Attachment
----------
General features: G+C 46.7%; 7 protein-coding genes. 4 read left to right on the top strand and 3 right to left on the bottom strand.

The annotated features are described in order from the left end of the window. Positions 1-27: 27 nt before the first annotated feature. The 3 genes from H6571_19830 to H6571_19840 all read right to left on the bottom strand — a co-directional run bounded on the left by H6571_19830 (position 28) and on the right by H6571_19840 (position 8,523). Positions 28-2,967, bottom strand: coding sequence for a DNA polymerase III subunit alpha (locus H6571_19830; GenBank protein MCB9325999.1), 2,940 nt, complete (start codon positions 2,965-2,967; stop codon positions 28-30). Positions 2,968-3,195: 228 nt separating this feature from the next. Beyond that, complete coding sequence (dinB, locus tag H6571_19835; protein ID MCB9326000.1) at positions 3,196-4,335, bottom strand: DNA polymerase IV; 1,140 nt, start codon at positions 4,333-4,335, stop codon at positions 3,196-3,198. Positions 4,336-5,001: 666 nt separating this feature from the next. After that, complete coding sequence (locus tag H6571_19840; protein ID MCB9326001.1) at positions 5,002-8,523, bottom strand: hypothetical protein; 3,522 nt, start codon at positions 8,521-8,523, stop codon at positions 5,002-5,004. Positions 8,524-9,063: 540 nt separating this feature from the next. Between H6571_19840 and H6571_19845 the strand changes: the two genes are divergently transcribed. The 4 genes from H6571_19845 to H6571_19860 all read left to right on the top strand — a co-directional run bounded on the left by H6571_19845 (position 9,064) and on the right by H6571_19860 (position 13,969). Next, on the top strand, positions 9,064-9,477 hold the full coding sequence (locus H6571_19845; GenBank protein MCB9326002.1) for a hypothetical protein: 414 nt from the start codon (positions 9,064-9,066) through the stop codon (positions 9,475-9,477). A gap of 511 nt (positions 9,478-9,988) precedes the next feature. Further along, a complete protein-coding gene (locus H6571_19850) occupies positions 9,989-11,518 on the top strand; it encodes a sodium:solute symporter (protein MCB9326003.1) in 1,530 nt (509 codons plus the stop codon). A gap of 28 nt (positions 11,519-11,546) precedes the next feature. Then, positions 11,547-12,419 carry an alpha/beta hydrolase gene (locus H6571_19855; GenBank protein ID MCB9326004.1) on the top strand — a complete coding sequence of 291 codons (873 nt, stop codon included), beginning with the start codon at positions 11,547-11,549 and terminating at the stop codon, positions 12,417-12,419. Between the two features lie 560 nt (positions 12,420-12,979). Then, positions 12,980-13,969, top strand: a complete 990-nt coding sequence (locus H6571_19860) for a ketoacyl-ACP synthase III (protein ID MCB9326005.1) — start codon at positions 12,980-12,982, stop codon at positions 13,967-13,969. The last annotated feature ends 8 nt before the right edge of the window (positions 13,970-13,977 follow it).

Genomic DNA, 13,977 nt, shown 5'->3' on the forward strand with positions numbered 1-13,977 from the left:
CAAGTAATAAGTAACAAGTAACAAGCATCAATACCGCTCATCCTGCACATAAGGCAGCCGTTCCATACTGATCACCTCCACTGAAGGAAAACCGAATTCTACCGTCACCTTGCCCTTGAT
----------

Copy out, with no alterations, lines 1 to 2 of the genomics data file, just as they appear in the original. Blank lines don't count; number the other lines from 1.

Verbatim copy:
General features: G+C 46.7%; 7 protein-coding genes. 4 read left to right on the top strand and 3 right to left on the bottom strand.

The annotated features are described in order from the left end of the window. Positions 1-27: 27 nt before the first annotated feature. The 3 genes from H6571_19830 to H6571_19840 all read right to left on the bottom strand — a co-directional run bounded on the left by H6571_19830 (position 28) and on the right by H6571_19840 (position 8,523). Positions 28-2,967, bottom strand: coding sequence for a DNA polymerase III subunit alpha (locus H6571_19830; GenBank protein MCB9325999.1), 2,940 nt, complete (start codon positions 2,965-2,967; stop codon positions 28-30). Positions 2,968-3,195: 228 nt separating this feature from the next. Beyond that, complete coding sequence (dinB, locus tag H6571_19835; protein ID MCB9326000.1) at positions 3,196-4,335, bottom strand: DNA polymerase IV; 1,140 nt, start codon at positions 4,333-4,335, stop codon at positions 3,196-3,198. Positions 4,336-5,001: 666 nt separating this feature from the next. After that, complete coding sequence (locus tag H6571_19840; protein ID MCB9326001.1) at positions 5,002-8,523, bottom strand: hypothetical protein; 3,522 nt, start codon at positions 8,521-8,523, stop codon at positions 5,002-5,004. Positions 8,524-9,063: 540 nt separating this feature from the next. Between H6571_19840 and H6571_19845 the strand changes: the two genes are divergently transcribed. The 4 genes from H6571_19845 to H6571_19860 all read left to right on the top strand — a co-directional run bounded on the left by H6571_19845 (position 9,064) and on the right by H6571_19860 (position 13,969). Next, on the top strand, positions 9,064-9,477 hold the full coding sequence (locus H6571_19845; GenBank protein MCB9326002.1) for a hypothetical protein: 414 nt from the start codon (positions 9,064-9,066) through the stop codon (positions 9,475-9,477). A gap of 511 nt (positions 9,478-9,988) precedes the next feature. Further along, a complete protein-coding gene (locus H6571_19850) occupies positions 9,989-11,518 on the top strand; it encodes a sodium:solute symporter (protein MCB9326003.1) in 1,530 nt (509 codons plus the stop codon). A gap of 28 nt (positions 11,519-11,546) precedes the next feature. Then, positions 11,547-12,419 carry an alpha/beta hydrolase gene (locus H6571_19855; GenBank protein ID MCB9326004.1) on the top strand — a complete coding sequence of 291 codons (873 nt, stop codon included), beginning with the start codon at positions 11,547-11,549 and terminating at the stop codon, positions 12,417-12,419. Between the two features lie 560 nt (positions 12,420-12,979). Then, positions 12,980-13,969, top strand: a complete 990-nt coding sequence (locus H6571_19860) for a ketoacyl-ACP synthase III (protein ID MCB9326005.1) — start codon at positions 12,980-12,982, stop codon at positions 13,967-13,969. The last annotated feature ends 8 nt before the right edge of the window (positions 13,970-13,977 follow it).